Communities across the U.S. are feeling the effects of more frequent natural disasters. When tornadoes, hurricanes, wildfires, earthquakes or droughts wreak havoc, resiliency of a central plant and a hospital’s utility infrastructure is critical to maintaining hospital operations and keeping patients safe. There is no waiting until the storm passes. Protecting against the loss of power, water or natural gas must be addressed during the planning and design phases.
In the planning stages, there will be many decisions made that will impact the hospital for years to come. With a little upfront planning today, utility master plans can help hospitals achieve big paybacks tomorrow.
Backup Systems Designed to Respond to Emergencies
There is nothing more important than keeping the power going and the lights on for a healthcare facility. When planning backup systems, it’s important to consider a variety of options for power sources. In some instances, emergency generators are enough, but in other scenarios a combined heat and power (CHP) system may be a better solution with day to day operational savings. More and more healthcare facilities are relying on CHP facilities to island and maintain full operations during a widespread grid outage.
With a CHP solution, energy savings and carbon reductions are generated daily. In contrast, emergency generators typically sit idle — providing no daily benefit — while requiring training and testing of additional equipment.
Another benefit of CHP is seen during storms. When a storm is approaching, facilities can proactively disconnect and run fully on a CHP system — avoiding transition risks.
In addition, water plays a critical role in hospital operations. When it comes to water, hospitals are like humans and cannot operate without it. Hospitals must determine how much storage is needed, how to deliver the water and also load requirements.
There are important questions that must be considered. Is full domestic water service needed or just in certain areas? Is a cooling backup desired? If the answers are yes, water will be necessary for cooling towers— and a lot of it. In addition, it is important to deliberate the water capacity. Will it be three days or a week? It will also be necessary to determine a reasonable timeline for recovery.
Determining backup fuel supplies needed for steam and/or power production is another critical consideration. Facilities should determine the emergency load need for heating and process steam. If there is any concern over interruption of natural gas supply for onsite power or heat generation, backup fuel sources like diesel may be an option. Adequate storage capacity is a must.
Real World Solutions
In Gainesville, Florida, the UF Health Shands South Campus hospitals at the University of Florida are served by Gainesville Regional Utilities South Energy Plant which has a combined heat and power system, that allows the facility to use CHP resources to proactively island itself from the grid in advance of weather-related concerns. If a hurricane is approaching, the facility can disconnect, providing power to the hospital while the surrounding grid is at risk or power is out.
In addition, the Parkland Health and Hospital System in Dallas, Texas, required a new CUP to provide highly efficient utilities for its new 2.8-million-square-foot hospital campus. During an emergency, nearly 18 megawatts of electrical backup power is available, more than enough capacity to maintain hospital functions under multiple disaster scenarios. To meet the backup demands, the facility design includes redundancy on all equipment; dual incoming utility feeds for power and water; dual outgoing feeds for thermals, power and water; and on-site fuel and water storage capacity. Each component would keep the hospital in operation for 36 hours completely independent of outside utilities.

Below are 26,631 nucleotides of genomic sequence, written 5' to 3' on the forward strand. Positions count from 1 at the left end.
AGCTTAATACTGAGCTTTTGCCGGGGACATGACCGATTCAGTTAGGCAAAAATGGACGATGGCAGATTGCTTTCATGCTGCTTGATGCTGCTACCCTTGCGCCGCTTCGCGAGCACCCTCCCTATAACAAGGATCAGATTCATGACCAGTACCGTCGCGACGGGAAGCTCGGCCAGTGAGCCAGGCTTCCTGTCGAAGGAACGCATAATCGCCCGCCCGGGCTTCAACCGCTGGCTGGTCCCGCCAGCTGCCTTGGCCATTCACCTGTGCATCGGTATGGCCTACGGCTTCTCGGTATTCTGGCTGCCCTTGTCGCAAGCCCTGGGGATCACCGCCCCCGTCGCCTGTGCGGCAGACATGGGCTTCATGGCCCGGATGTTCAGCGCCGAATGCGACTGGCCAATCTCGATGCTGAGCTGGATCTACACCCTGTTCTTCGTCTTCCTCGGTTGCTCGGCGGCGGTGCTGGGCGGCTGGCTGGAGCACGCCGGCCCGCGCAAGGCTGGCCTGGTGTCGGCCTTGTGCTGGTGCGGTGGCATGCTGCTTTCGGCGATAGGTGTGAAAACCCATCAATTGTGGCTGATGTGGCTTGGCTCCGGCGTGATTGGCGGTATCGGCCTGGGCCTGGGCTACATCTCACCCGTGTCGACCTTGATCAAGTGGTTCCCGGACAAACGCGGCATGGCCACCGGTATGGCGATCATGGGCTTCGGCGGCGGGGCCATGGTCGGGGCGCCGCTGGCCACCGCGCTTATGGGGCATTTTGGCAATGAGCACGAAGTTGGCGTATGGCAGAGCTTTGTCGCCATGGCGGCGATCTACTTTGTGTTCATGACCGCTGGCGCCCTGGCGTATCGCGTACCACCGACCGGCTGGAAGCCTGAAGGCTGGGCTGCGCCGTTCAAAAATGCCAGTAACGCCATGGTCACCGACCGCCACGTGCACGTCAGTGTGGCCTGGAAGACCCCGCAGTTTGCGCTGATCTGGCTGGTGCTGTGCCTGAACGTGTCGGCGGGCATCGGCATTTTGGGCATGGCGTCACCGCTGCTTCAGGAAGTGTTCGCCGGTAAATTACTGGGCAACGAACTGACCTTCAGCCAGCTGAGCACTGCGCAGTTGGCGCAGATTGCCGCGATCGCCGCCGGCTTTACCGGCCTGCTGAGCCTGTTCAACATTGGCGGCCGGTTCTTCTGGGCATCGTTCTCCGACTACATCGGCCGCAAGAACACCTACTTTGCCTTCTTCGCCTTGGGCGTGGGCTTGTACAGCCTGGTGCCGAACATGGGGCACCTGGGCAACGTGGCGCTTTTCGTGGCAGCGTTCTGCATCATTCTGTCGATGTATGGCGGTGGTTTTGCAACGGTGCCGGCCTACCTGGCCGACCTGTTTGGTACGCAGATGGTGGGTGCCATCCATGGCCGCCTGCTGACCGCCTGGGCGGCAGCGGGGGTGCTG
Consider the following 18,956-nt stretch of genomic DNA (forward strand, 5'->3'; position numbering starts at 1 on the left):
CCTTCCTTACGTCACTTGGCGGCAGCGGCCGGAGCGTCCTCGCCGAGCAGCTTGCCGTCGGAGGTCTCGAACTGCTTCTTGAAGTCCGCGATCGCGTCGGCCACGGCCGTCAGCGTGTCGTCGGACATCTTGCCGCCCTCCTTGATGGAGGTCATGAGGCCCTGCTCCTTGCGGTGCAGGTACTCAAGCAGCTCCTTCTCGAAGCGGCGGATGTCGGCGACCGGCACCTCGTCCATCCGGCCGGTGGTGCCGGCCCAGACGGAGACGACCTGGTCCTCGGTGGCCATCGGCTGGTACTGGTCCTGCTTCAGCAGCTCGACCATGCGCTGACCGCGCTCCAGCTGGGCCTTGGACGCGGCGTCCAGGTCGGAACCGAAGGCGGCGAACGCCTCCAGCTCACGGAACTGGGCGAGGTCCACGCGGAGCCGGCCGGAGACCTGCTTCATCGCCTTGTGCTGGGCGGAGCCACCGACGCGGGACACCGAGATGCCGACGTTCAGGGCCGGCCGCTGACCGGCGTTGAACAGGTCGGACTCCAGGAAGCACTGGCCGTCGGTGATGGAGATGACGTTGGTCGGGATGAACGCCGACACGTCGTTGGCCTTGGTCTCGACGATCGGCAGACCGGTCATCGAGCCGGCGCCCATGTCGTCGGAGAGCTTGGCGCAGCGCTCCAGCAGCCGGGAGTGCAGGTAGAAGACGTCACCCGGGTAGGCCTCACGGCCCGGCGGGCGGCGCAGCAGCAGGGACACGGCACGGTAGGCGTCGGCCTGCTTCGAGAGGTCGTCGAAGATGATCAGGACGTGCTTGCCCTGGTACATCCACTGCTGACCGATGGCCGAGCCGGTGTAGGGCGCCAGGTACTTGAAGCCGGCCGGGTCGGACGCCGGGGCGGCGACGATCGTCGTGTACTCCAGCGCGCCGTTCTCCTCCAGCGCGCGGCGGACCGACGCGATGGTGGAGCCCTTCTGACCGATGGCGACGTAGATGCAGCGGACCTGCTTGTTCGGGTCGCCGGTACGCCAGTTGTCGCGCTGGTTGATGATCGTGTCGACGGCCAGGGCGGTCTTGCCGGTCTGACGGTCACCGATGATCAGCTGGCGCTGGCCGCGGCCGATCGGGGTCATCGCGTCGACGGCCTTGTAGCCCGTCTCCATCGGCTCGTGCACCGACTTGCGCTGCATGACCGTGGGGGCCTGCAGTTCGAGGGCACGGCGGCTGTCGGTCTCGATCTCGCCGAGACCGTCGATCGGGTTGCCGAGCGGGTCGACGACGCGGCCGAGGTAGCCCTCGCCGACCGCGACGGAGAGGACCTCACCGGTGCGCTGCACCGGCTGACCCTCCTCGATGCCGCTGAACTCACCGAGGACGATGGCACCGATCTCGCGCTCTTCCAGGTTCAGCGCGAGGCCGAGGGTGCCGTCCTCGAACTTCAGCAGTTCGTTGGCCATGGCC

There are other means to protect critical infrastructure from Mother Nature. After Hurricane Katrina in 2005, new lessons in preparedness with worsening impacts from natural disasters were taken to heart by facilities across the region. For example, in New Orleans, Louisiana, a new Enwave Biomedical District Steam Energy Plant was designed and built to meet the load growth of the Louisiana State University Medical Center. One of the project’s critical requirements was to keep the hospital’s Level 1 trauma center operable for up to seven days without electricity, natural gas and water services to the plant. The facility’s exterior structure was designed to withstand hurricane-force winds of up to 150 mile per hour. The facility was also strategically built vertically above Hurricane Katrina flood lines.
Similarly, Thermal Energy Corp. (TECO) developed a major district energy master plan for the Texas Medical Center in Houston, the largest medical center in the world. Those plans included a 48-megawatt combined heat and power plant and extensive steam and chilled water capacity to maintain cooling and heating, even while operating off the grid. When Hurricane Harvey rose around TECO, the infrastructure hardening built into the project lived up to the moment and protected critical systems serving that vital medical campus.
The essential functions that take place inside hospital campus facilities place tremendous demand on utilities. You must be able to meet those needs under extreme conditions, so your generation facilities and power distribution systems must be reliable and resilient. There are a variety of strategies and solutions that can be implemented for a robust system. These solutions must be considered in the planning stages and many questions must be asked to develop the best solutions for a specific campus.
Continued resiliency in the face of natural disasters or global crises is paramount to protecting people and industries.
This piece originally appeared in the September/October 2019 issue of Medical Construction & Design magazine.